Not for cartoon animals it isn’t

An interesting exception that has spawned numerous postgraduate degrees in sociology and media studies is the Disney cartoons. The Mouses (Mickey and Minnie) are not married and have no children – although Mickey does have (no doubt immaculately conceived) nephews, and the Ducks (Donald and parentless nephews) are also not a ‘normal’ nuclear family, but – interesting as it is – that’s a whole nuther story.

Family structure in the 21st century

So much has changed since the mid-20th century. Single mothers are celebrated, rather than whispered about as ‘ruined women’, and gay men, gay women and anyone in between are – in most places – at least accepted if not embraced. Surrogate motherhood is not science fiction; adoption is considered by many to be a more ethical option than bringing more children into a world with so many orphans; and no-one raises an eyebrow to children with two mothers, two fathers, or any other combination. Polyamory is far more prevalent than people realise; blended families can create all manner of interesting permutations; and it’s not unusual for single parents to cohabit in a non-romantic way to share expenses and chores, and to offer their children some of the advantages of having siblings.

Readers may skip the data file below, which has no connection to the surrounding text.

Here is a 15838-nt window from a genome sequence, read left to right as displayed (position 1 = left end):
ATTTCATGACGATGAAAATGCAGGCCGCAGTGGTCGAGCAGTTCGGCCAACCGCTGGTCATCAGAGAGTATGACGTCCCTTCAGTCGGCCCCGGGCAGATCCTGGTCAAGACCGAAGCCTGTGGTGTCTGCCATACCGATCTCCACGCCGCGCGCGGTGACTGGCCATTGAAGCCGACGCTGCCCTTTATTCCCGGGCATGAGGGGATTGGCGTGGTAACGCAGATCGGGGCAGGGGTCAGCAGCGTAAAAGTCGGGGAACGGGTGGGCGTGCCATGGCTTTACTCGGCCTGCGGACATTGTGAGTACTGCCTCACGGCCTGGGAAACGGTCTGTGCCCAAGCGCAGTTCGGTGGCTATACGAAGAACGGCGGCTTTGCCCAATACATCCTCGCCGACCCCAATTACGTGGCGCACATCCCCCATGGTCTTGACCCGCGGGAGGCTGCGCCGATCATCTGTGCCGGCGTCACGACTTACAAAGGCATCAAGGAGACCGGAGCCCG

Is the nuclear family the right family?

Interestingly, while many churches celebrate and advocate for the nuclear family, a critical reading of the Bible will not find many examples of MDBS families. That is because – until the 20th century – the nuclear family, as we know it, was not the norm. Hunter-gatherers lived in clans of related adults, their children and their grandchildren; and agricultural societies depended on extended families to bring in the harvest, look after the herds and, generally, keep the place going. In these societies, family was essential to production and survival, hence the obligation to have children – lots of them.